The best part of my ‘job’ is witnessing my clients have those ‘aha!’ moments — insights into new areas of their growth, and revelations of the depths of their character. The biggest challenge is ensuring they act on those insights and persevere through inevitable challenges to ensure these learning edges get integrated habitually over the short and long term, and applied where they make the most impact. It's often a delicate tension between short term KPI's and maintaining a disciplined stance for the long term benefit of the greater good.
How has covid changed your work? What’s worse, and what’s better?
Covid-19 forced us to deliver everything remotely. It’s much harder to ‘read the room’ when my clients are all boxed into a zoom window — that energy needs to be tended to so as to ensure the same collective experience. However, tech has helpfully enabled powerful, vulnerable communication, which often leads to people having ‘breakthroughs’ or realizations in the moment. What they adjust after these moments — that’s what really matters!
How do you think we can improve diversity and inclusion in tech?
I think we have to be very conscious of the blindspots or assumptions we may make of the challenges visible minorities and women face day-to-day. For example, there are notable and common differences between how men and women express their own competencies to others. Often employees and leaders are under pressure to mirror how men are perceived to approach such matters (sometimes overconfident and may 'oversell' themselves). Women are typically more honest about how they perceive their own abilities, and this often does not work in their favour. I also think we need better understanding of some of the cultural differences that often come into play in leadership and teamwork.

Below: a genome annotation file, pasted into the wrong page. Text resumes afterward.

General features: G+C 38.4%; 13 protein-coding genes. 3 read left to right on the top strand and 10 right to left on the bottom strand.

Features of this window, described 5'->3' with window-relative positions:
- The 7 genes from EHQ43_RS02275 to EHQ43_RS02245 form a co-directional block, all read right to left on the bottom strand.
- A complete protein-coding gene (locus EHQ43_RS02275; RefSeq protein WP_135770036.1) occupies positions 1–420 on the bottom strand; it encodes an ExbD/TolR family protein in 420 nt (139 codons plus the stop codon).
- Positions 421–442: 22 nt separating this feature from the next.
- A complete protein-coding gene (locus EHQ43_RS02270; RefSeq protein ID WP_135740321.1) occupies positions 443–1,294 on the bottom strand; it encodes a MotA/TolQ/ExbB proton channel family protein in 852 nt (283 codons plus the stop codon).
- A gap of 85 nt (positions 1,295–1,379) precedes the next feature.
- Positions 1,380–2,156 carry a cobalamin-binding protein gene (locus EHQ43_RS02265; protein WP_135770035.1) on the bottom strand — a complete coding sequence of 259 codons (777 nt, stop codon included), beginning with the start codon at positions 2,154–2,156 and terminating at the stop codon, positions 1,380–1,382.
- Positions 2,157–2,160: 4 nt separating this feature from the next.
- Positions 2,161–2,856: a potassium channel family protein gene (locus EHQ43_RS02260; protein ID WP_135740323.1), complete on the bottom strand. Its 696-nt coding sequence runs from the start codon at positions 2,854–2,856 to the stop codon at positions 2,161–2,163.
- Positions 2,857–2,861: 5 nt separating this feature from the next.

How do you think corporate culture plays a part, and how can we develop that?
Notably, some cultures produce competitive individuals who can learn at a tremendous pace, but often struggle with collaboration or divergent thinking. Some cultural norms allow for individuals to express a lot of creativity, but it can be difficult to coordinate their efforts or get things done quickly. These are of course generalizations which are always problematic, but I think mentorship is key for female leaders and minorities, to ensure there is an increased awareness on all sides of these types of concerns, perceptions, and potential misunderstandings. That being said, individual differences can give us the diversity of perspective we need, and we should harness our individual and collective strengths without ignoring that we all must continue to grow to remain competitive in an ever-changing and global market.
What advice would you give to someone who is starting their career?
Find mentors who are genuinely interested in your development. Learn from the best team members you can work with. Listen. Be curious. Focus on what you're passionate about and fully engage with it — the very pursuit of mastery will serve you with energy and resilience when the challenges come, and you will find an even deeper meaning and joy within that process over time.